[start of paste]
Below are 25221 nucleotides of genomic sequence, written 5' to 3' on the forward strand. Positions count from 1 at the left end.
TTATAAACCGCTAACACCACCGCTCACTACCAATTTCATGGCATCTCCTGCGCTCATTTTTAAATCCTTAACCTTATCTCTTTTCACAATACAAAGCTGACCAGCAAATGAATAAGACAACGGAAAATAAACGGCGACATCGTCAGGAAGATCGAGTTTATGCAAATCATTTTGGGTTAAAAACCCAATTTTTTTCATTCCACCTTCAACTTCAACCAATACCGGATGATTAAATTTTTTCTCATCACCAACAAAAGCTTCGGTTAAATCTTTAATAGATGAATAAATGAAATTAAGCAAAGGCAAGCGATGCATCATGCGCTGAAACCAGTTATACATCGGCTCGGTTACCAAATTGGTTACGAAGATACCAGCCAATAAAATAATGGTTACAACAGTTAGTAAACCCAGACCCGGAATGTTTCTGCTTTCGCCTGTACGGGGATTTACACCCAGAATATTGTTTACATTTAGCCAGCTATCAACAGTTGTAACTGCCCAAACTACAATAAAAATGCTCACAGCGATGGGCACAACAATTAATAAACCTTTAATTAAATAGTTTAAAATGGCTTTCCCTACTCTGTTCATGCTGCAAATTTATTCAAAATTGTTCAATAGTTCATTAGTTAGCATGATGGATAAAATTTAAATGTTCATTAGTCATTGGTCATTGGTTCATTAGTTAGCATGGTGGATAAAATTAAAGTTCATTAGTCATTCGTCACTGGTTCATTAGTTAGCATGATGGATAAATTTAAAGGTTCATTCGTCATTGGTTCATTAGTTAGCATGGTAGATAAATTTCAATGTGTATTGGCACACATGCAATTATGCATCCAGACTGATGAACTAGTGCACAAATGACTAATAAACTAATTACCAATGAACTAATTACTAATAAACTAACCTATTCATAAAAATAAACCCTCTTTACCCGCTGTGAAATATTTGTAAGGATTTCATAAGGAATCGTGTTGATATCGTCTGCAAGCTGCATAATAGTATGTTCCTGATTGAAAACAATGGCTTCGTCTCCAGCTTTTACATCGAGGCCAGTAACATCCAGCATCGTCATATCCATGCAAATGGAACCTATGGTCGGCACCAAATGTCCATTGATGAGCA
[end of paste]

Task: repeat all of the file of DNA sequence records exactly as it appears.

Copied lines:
Below are 25221 nucleotides of genomic sequence, written 5' to 3' on the forward strand. Positions count from 1 at the left end.
TTATAAACCGCTAACACCACCGCTCACTACCAATTTCATGGCATCTCCTGCGCTCATTTTTAAATCCTTAACCTTATCTCTTTTCACAATACAAAGCTGACCAGCAAATGAATAAGACAACGGAAAATAAACGGCGACATCGTCAGGAAGATCGAGTTTATGCAAATCATTTTGGGTTAAAAACCCAATTTTTTTCATTCCACCTTCAACTTCAACCAATACCGGATGATTAAATTTTTTCTCATCACCAACAAAAGCTTCGGTTAAATCTTTAATAGATGAATAAATGAAATTAAGCAAAGGCAAGCGATGCATCATGCGCTGAAACCAGTTATACATCGGCTCGGTTACCAAATTGGTTACGAAGATACCAGCCAATAAAATAATGGTTACAACAGTTAGTAAACCCAGACCCGGAATGTTTCTGCTTTCGCCTGTACGGGGATTTACACCCAGAATATTGTTTACATTTAGCCAGCTATCAACAGTTGTAACTGCCCAAACTACAATAAAAATGCTCACAGCGATGGGCACAACAATTAATAAACCTTTAATTAAATAGTTTAAAATGGCTTTCCCTACTCTGTTCATGCTGCAAATTTATTCAAAATTGTTCAATAGTTCATTAGTTAGCATGATGGATAAAATTTAAATGTTCATTAGTCATTGGTCATTGGTTCATTAGTTAGCATGGTGGATAAAATTAAAGTTCATTAGTCATTCGTCACTGGTTCATTAGTTAGCATGATGGATAAATTTAAAGGTTCATTCGTCATTGGTTCATTAGTTAGCATGGTAGATAAATTTCAATGTGTATTGGCACACATGCAATTATGCATCCAGACTGATGAACTAGTGCACAAATGACTAATAAACTAATTACCAATGAACTAATTACTAATAAACTAACCTATTCATAAAAATAAACCCTCTTTACCCGCTGTGAAATATTTGTAAGGATTTCATAAGGAATCGTGTTGATATCGTCTGCAAGCTGCATAATAGTATGTTCCTGATTGAAAACAATGGCTTCGTCTCCAGCTTTTACATCGAGGCCAGTAACATCCAGCATCGTCATATCCATGCAAATGGAACCTATGGTCGGCACCAAATGTCCATTGATGAGCA